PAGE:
Auth0 Home Blog Docs

ASP.NET Web Forms and Lock

lock
login

#1

Can someone please clarify if Lock can be used for SSO in a traditional full-CLR ASP.NET Web Forms application?

Extensive searches hint that there are no samples available for that platform. Although confusingly, I did find a page that instructs you to use the Auth0-ASPNET NuGet package with an ashx callback method, however that package no longer exists so I presume the page is outdated.

I have spent many hours searching for help on Lock, SSO and Web Forms with no useful results at all, so I’d really appreciate it if someone could clarify this matter.

Thanks, Greg


#2

In the absence of replies I have answered this question myself after some more research. You can use Lock in a traditional ASP.NET Web Forms app by using plain JavaScript as described in the corresponding quick start.

Add the plain JS sample code to a script tag in an aspx page, remove the irrelevant demo code that manipulates elements. You just need the functions for load, some button click to fire the process, and handleAuthentication to receive the results.

A button click launches Lock via JS, the user interacts and the results are returned in the handler function. The token and id can be placed in the values of some text boxes or hidden controls. The client-side interaction places the authentication results into the rendered aspx page where they can become part of postback processing.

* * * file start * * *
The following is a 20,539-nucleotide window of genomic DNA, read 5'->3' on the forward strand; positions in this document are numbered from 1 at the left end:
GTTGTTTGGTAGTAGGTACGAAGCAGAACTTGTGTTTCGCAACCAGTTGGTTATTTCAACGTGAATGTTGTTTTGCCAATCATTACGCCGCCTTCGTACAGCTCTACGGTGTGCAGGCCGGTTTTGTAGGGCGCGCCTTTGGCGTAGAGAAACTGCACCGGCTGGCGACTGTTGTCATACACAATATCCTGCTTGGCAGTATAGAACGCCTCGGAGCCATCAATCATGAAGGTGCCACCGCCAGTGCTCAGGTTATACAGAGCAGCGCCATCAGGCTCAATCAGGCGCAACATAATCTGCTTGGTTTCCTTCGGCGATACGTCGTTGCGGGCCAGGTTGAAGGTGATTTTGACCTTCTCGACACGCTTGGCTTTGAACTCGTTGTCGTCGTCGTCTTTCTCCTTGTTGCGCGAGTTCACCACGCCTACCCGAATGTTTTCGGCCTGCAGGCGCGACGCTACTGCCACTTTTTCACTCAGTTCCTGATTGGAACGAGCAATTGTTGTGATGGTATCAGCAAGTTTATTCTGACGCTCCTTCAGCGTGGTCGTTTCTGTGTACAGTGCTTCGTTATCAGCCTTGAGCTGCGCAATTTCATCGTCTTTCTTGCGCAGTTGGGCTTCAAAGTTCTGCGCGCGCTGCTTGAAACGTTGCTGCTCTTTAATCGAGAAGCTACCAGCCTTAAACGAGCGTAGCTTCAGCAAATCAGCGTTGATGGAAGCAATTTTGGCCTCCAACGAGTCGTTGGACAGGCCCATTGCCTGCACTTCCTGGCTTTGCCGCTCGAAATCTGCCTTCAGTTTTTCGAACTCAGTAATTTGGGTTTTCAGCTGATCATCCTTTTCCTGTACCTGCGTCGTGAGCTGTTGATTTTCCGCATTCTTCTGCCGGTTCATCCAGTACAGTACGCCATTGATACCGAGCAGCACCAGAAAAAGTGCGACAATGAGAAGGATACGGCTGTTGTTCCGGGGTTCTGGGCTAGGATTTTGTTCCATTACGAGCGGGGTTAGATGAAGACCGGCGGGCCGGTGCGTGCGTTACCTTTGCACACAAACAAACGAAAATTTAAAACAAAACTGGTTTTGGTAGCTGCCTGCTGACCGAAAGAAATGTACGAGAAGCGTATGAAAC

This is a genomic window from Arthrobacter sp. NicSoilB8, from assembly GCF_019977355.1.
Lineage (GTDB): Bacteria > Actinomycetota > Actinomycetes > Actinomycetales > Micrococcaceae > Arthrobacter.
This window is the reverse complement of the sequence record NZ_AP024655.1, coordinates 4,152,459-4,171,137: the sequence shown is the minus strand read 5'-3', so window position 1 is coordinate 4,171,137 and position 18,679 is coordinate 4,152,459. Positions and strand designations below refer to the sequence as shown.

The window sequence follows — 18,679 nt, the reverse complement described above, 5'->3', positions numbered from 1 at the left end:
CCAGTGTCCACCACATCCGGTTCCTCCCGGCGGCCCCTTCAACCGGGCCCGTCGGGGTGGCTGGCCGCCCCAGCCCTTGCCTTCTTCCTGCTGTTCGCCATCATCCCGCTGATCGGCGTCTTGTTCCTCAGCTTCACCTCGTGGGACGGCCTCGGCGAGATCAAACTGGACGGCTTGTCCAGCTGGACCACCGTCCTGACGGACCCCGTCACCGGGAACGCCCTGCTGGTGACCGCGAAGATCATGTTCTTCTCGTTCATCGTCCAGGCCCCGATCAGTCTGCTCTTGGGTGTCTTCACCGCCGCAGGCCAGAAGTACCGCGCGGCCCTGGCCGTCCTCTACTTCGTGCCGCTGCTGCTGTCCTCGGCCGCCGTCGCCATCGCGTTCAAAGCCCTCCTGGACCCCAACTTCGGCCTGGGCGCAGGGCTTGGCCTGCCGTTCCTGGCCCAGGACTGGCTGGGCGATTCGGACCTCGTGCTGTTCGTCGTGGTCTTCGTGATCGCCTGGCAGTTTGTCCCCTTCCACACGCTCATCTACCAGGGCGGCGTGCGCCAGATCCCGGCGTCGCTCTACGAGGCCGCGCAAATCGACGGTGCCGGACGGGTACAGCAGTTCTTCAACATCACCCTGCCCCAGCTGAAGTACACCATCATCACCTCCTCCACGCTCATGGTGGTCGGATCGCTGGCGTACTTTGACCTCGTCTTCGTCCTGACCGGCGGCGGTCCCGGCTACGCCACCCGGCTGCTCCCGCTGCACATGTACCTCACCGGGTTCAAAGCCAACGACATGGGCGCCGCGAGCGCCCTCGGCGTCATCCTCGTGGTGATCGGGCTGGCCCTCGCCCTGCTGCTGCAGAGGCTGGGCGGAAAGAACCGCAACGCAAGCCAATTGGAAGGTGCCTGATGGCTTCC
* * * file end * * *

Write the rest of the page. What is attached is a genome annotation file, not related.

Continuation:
In the JS handler function you can call __doPostback passing the token, then in the page load look for the __EVENTARGUMENT and you can store it in session and transfer to another page. This creates a smooth effect where Lock is launched, the results from the client-side are pulled across the bridge to the server-side and you are redirected to a page where your authentication results are available to start working.

If the JS webAuth constructor contains scope: ‘openid profile’ then the returned 3-part base64 encoded token contains really useful information like name, unique id, picture url, etc (note that the base64 parts may need manual end padding with ‘=’).

So by a classical combination of aspx pages and plain JavaScript from the Auth0 sample you can launch Lock, handle the result and push the results through controls into a postback where they become part of your ASP.NET flow.

The authentication processing I’ve described is all I want for now. I have no need for integrating APIs with roles and fine-grained authorisation in this case.

Greg